MECCA (Reuters) - Saudi Arabia’s top religious authority said Iran’s leaders were not Muslims, drawing a rebuke from Tehran in an unusually harsh exchange between the regional rivals over the running of the annual haj pilgrimage.
The war of words on the eve of the mass pilgrimage will deepen a long-running rift between the Sunni kingdom and the Shi’ite revolutionary power. They back opposing sides in Syria’s civil war and a list of other conflicts across the Middle East.
Tensions between them have been rising since Saudi Arabia cut ties with Iran in January following the storming of its embassy in Tehran, itself a response to the Saudi execution of a dissident Shi’ite cleric.
Iranian Supreme Leader Ayatollah Ali Khamenei, in a message published on Monday, criticised Saudi Arabia over how it runs the haj after a crush last year killed hundreds of pilgrims. He said Saudi authorities had “murdered” some of them, describing Saudi rulers as godless and irreligious.
Responding to a question by Saudi newspaper Makkah, Saudi Arabia’s Grand Mufti Sheikh Abdulaziz Al al-Sheikh said he was not surprised at Khamenei’s comments.
“We have to understand that they are not Muslims. ... Their main enemies are the followers of Sunnah (Sunnis),” Al al-Sheikh was quoted as saying in remarks republished by the Arab News.
He described Iranian leaders as sons of “magus”, a reference to Zoroastrianism, the dominant belief in Persia until the Muslim Arab invasion of the region that is now Iran 13 centuries ago.
This year pilgrims from Iran will be unable to attend the haj, which officially starts on Sept. 11, after talks between the two nations on arrangements broke down in May.
Khamenei met families of Iranians killed in last year’s disaster on Wednesday and called for a fact-finding committee to investigate the cause of the crush.
“The evil family tree of the Saudi dynasty does not have the competence to manage the holy shrines,” Khamenei said.
Al al-Sheikh’s remarks drew an acerbic retort from Iran’s Foreign Minister, Mohammad Javad Zarif, who said they were evidence of bigotry among Saudi leaders.
“Indeed; no resemblance between Islam of Iranians & most Muslims & bigoted extremism that Wahhabi top cleric & Saudi terror masters preach,” Zarif wrote on his Twitter account.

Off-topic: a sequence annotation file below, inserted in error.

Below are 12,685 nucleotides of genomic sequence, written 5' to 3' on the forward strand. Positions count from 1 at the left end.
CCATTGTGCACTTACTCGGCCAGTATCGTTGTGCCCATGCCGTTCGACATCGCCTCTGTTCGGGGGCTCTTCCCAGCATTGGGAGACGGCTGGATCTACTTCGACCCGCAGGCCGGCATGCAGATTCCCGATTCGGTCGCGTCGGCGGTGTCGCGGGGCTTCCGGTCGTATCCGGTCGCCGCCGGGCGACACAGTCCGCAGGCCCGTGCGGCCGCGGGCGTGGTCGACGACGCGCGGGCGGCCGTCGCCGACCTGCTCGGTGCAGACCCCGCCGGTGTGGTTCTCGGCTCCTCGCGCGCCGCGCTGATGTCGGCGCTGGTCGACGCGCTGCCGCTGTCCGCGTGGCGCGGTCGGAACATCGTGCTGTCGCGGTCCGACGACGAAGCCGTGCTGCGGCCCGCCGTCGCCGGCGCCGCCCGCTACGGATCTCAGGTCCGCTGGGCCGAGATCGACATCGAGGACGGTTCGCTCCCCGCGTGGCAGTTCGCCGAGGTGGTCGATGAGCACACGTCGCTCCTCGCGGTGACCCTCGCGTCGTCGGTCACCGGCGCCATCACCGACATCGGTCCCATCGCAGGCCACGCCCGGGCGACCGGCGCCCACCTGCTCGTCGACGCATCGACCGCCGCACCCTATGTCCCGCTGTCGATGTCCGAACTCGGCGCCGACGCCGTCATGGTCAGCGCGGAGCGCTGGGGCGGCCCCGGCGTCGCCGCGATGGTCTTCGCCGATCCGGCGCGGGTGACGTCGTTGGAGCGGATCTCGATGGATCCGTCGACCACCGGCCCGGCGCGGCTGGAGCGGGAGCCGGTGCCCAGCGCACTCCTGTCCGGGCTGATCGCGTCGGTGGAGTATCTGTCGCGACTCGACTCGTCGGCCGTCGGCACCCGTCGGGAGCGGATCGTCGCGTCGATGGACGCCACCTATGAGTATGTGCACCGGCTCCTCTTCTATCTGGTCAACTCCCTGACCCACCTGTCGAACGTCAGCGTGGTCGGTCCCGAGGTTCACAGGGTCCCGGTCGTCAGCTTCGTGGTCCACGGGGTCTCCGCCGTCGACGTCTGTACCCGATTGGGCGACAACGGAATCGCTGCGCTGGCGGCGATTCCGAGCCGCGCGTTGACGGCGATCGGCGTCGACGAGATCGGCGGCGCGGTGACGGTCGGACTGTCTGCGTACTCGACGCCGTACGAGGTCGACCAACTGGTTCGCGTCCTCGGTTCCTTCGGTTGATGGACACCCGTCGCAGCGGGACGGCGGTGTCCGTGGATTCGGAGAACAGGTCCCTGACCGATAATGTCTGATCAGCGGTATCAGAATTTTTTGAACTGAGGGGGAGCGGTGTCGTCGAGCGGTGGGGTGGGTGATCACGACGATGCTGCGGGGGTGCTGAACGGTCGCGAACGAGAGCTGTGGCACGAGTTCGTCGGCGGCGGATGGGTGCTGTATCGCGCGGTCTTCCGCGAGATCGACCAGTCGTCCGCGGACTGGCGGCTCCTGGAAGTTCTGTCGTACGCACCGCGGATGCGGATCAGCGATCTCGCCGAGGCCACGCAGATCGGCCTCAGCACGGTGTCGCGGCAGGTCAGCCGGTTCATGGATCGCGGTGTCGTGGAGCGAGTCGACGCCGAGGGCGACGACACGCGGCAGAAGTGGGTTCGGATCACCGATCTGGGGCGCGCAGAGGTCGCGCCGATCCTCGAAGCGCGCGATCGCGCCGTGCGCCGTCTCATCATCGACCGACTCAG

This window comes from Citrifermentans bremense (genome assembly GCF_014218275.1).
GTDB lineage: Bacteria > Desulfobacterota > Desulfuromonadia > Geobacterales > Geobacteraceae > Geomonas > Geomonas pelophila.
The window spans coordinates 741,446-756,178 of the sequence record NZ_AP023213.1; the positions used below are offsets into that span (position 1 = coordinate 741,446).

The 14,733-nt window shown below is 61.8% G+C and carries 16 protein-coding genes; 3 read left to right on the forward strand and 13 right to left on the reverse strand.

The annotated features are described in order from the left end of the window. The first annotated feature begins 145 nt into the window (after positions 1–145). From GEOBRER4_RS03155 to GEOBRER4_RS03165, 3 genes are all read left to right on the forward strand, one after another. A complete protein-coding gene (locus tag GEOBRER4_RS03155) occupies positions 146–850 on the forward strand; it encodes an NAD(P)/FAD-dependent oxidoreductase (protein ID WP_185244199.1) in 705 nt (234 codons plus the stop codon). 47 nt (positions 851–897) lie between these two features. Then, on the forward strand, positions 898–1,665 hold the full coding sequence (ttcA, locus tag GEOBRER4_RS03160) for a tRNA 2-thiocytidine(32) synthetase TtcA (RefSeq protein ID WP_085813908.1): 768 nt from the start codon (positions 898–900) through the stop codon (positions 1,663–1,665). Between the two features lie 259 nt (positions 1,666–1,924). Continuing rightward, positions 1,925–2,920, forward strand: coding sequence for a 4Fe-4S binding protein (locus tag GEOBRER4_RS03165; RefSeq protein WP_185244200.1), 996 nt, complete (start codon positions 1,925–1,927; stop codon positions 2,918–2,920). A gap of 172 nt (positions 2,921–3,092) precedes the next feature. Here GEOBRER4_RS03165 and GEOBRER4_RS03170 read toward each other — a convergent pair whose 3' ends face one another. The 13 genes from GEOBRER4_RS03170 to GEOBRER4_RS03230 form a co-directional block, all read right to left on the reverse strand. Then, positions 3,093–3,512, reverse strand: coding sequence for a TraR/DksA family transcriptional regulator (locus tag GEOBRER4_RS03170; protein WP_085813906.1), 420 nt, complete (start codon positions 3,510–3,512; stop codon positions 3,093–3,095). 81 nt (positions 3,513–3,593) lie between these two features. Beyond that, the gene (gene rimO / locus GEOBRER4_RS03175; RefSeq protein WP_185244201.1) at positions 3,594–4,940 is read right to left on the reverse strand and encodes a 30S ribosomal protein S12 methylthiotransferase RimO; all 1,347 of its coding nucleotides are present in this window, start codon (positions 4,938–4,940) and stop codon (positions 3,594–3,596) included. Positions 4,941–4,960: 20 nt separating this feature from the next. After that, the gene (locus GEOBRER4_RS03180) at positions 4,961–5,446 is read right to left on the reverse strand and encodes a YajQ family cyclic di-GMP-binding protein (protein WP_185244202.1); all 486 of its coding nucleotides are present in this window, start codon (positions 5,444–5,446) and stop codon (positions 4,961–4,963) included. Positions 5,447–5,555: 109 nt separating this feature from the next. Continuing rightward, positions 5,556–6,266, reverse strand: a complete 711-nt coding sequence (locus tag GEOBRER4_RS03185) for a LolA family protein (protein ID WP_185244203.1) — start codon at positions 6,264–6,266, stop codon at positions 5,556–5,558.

Saudi authorities normally seek to avoid public discussion of whether Shi’ites are Muslims, but implicitly recognise them as such by welcoming them to the haj, and by accepting Iranian visits to the Saudi-based Organisation of Islamic Cooperation.
In Washington, the U.S. State Department said the harsh words would only worsen tensions in the Middle East, where Saudi Arabia and Iran are vying for influence in countries such as Syria, Yemen, Iraq and Lebanon.
“By no means do we want to see this kind of rhetoric that we’ve seen in the last couple of days that will only escalate tensions,” State Department spokesman Mark Toner told reporters.
Saudi Minister of Islamic Affairs Sheikh Saleh bin Abdulaziz Al al-Sheikh said Saudi Arabia was “destined” to watch over Islam’s holy sites, accusing Iran of trying to stir up sectarian discord as some 1.3 million Muslims convened in Mecca this week.
“The Iranian regime is now isolated from the Islamic world. They are trying to hijack people from all over to bring dishonour, but in fact all Islamic countries are with Saudi Arabia as it carries out its duties and responsibilities,” said the minister, in comments carried by Okaz newspaper.
Speaking near Mecca’s Great Mosque and clad in the traditional white robe of a pilgrim, Moussa Abdi, a member of Algeria’s parliamentary foreign affairs committee, said the region must work to repair its ideological and political rifts.
“We are not alone in this world, and we face other political conflicts. We have to unite. ... We have to get over these differences which aim at creating rifts within the Islamic world,” Moussa told Reuters.
Custodian of Islam’s most revered places in Mecca and Medina, Saudi Arabia stakes its reputation on organising haj, one of the five pillars of Islam which every able-bodied Muslim who can afford to is obliged to undertake at least once.
Riyadh said 769 pilgrims were killed in the 2015 disaster, the highest haj death toll since a crush in 1990. Counts of fatalities by countries who repatriated bodies showed that more than 2,000 people may have died, more than 400 of them Iranians. Iran blamed the 2015 disaster on organisers’ incompetence.
Reporting by William Maclean, Sami Aboudi, Noah Browning, Katie Paul and Babak Dehghanpisheh; additional reporting by Ruthy Munoz and Arshad Mohammed in Washington; Editing by Richard Balmforth and Jonathan Oatis